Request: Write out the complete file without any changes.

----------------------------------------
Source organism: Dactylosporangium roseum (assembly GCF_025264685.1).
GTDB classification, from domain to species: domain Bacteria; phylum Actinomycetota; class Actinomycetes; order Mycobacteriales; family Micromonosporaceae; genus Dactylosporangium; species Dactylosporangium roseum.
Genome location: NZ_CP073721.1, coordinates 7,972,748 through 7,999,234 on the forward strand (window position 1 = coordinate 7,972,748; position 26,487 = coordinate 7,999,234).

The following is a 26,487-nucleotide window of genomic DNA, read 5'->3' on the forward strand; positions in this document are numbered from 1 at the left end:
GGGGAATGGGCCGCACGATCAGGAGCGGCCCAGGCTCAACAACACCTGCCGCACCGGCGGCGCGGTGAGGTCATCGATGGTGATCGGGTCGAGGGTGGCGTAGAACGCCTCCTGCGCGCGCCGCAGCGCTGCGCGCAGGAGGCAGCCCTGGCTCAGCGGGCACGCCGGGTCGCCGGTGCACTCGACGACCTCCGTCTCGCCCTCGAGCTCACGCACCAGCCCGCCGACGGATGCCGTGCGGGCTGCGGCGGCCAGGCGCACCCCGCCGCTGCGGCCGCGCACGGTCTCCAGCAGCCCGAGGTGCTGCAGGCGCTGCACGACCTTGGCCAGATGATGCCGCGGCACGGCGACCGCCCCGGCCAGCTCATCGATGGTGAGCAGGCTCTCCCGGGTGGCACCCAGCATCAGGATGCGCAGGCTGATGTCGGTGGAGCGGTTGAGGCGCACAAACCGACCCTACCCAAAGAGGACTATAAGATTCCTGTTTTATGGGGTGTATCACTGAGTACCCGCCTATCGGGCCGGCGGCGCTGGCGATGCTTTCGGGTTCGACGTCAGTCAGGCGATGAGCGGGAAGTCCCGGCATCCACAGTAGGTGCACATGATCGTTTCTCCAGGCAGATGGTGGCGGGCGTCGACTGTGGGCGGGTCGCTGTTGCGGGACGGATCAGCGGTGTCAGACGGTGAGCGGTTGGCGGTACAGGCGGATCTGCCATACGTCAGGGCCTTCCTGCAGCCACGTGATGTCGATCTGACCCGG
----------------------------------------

Source organism: Dactylosporangium roseum (assembly GCF_025264685.1).
GTDB classification, from domain to species: domain Bacteria; phylum Actinomycetota; class Actinomycetes; order Mycobacteriales; family Micromonosporaceae; genus Dactylosporangium; species Dactylosporangium roseum.
Genome location: NZ_CP073721.1, coordinates 7,972,748 through 7,999,234 on the forward strand (window position 1 = coordinate 7,972,748; position 26,487 = coordinate 7,999,234).

The following is a 26,487-nucleotide window of genomic DNA, read 5'->3' on the forward strand; positions in this document are numbered from 1 at the left end:
GGGGAATGGGCCGCACGATCAGGAGCGGCCCAGGCTCAACAACACCTGCCGCACCGGCGGCGCGGTGAGGTCATCGATGGTGATCGGGTCGAGGGTGGCGTAGAACGCCTCCTGCGCGCGCCGCAGCGCTGCGCGCAGGAGGCAGCCCTGGCTCAGCGGGCACGCCGGGTCGCCGGTGCACTCGACGACCTCCGTCTCGCCCTCGAGCTCACGCACCAGCCCGCCGACGGATGCCGTGCGGGCTGCGGCGGCCAGGCGCACCCCGCCGCTGCGGCCGCGCACGGTCTCCAGCAGCCCGAGGTGCTGCAGGCGCTGCACGACCTTGGCCAGATGATGCCGCGGCACGGCGACCGCCCCGGCCAGCTCATCGATGGTGAGCAGGCTCTCCCGGGTGGCACCCAGCATCAGGATGCGCAGGCTGATGTCGGTGGAGCGGTTGAGGCGCACAAACCGACCCTACCCAAAGAGGACTATAAGATTCCTGTTTTATGGGGTGTATCACTGAGTACCCGCCTATCGGGCCGGCGGCGCTGGCGATGCTTTCGGGTTCGACGTCAGTCAGGCGATGAGCGGGAAGTCCCGGCATCCACAGTAGGTGCACATGATCGTTTCTCCAGGCAGATGGTGGCGGGCGTCGACTGTGGGCGGGTCGCTGTTGCGGGACGGATCAGCGGTGTCAGACGGTGAGCGGTTGGCGGTACAGGCGGATCTGCCATACGTCAGGGCCTTCCTGCAGCCACGTGATGTCGATCTGACCCGG